On June 30th both houses of the Massachusetts legislature approved an Appropriations Act for 2015 that includes provisions for direct shipments of wine to consumers. Governor Deval Patrick has 10 days to approve the bill or make vetoes. He has indicated previously he would not veto direct shipping provisions.
DISCLOSURE: I have not yet seen the final text as passed by both houses so some of these details may change however, based on the Senate version from May 23rd, it appears the new wine shipping law provides for a wine shipper license available to wine producers for an initial fee of $300 with an annual renewal of $150. There is no production capacity limit, which is what caused the previous direct shipping rules to be struck down in court. The winery may ship up to 12 9-liter cases annually to any individual consumer. A "contains alcohol" warning label and adult signature are required, as are the remittance of excise taxes and the annual filing of a shipment report. Of particular interest is a provision allowing limited self-distribution to both on-premise and off-premise retailers in the Commonwealth. Off-premise sales are limited to 250 cases per year but this change represents a tremendous opportunity for smaller wineries that do not have distributor representation in the state. If signed, it is uncertain when the law would take effect but I have seen the date of January 1, 2015, which would allow the ABC Commission to promulgate rules and regulations implementing the statute.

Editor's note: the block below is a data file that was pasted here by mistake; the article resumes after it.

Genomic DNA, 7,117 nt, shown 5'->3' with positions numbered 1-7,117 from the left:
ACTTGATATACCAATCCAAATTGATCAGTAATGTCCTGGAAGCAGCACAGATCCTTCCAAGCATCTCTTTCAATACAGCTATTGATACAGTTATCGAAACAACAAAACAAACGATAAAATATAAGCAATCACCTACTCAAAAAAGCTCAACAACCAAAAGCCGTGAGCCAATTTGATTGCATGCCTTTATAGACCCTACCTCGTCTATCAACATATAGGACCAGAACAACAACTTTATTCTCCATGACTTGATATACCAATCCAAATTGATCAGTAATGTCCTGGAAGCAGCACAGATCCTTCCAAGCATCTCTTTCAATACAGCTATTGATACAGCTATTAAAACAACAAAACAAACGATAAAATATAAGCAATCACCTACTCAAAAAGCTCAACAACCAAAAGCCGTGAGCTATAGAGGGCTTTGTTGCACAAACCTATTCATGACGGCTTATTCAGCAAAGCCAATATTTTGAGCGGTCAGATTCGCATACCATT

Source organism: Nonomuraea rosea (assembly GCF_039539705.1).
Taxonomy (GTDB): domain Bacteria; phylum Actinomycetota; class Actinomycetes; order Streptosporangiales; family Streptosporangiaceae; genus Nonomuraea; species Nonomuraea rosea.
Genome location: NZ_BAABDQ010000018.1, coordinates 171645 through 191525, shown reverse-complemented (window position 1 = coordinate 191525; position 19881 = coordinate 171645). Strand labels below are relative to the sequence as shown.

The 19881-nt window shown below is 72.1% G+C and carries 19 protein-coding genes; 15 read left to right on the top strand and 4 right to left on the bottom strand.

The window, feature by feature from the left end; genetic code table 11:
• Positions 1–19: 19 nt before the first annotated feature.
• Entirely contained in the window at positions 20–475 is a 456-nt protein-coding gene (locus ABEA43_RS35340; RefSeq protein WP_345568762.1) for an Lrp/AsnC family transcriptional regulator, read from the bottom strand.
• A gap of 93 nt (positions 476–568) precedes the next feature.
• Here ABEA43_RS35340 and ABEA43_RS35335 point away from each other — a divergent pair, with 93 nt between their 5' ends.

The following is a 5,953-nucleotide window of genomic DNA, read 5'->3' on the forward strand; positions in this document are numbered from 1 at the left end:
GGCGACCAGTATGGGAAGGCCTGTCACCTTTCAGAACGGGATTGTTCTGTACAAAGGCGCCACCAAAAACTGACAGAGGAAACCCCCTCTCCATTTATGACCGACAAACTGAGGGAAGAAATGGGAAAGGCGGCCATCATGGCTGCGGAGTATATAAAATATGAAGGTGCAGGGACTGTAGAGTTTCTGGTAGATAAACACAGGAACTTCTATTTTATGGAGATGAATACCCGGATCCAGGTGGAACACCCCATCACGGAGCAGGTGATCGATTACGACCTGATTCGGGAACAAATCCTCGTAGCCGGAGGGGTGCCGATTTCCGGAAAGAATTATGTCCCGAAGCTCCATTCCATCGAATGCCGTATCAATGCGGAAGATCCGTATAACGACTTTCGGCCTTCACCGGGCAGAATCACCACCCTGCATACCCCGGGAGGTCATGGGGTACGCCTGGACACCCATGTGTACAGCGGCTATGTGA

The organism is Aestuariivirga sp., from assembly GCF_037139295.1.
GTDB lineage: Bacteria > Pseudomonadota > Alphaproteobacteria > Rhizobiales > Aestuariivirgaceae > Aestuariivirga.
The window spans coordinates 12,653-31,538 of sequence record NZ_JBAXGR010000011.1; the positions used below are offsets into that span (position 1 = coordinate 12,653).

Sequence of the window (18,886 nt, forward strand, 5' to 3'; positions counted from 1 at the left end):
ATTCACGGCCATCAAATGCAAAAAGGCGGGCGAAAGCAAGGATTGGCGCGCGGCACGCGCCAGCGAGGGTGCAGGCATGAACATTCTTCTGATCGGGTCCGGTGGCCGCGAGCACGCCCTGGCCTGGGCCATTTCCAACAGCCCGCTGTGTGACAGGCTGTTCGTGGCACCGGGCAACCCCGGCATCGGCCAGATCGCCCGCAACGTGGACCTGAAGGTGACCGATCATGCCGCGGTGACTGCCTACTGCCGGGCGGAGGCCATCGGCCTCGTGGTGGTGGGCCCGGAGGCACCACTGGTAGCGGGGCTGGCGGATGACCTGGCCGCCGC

On other state legislative fronts, according to Free the Grapes, there are still direct shipping bills pending in both Pennsylvania and Delaware, although their ultimate passage is far from determined. A direct shipping bill in South Dakota failed in committee under heavy pressure from beer and wine wholesalers and retailers. Slowly the doors to regulated direct shipping are opening. All the more reason to formulate a direct shipping strategy for your winery. You can read more in our white paper on DTC Licensing Strategies.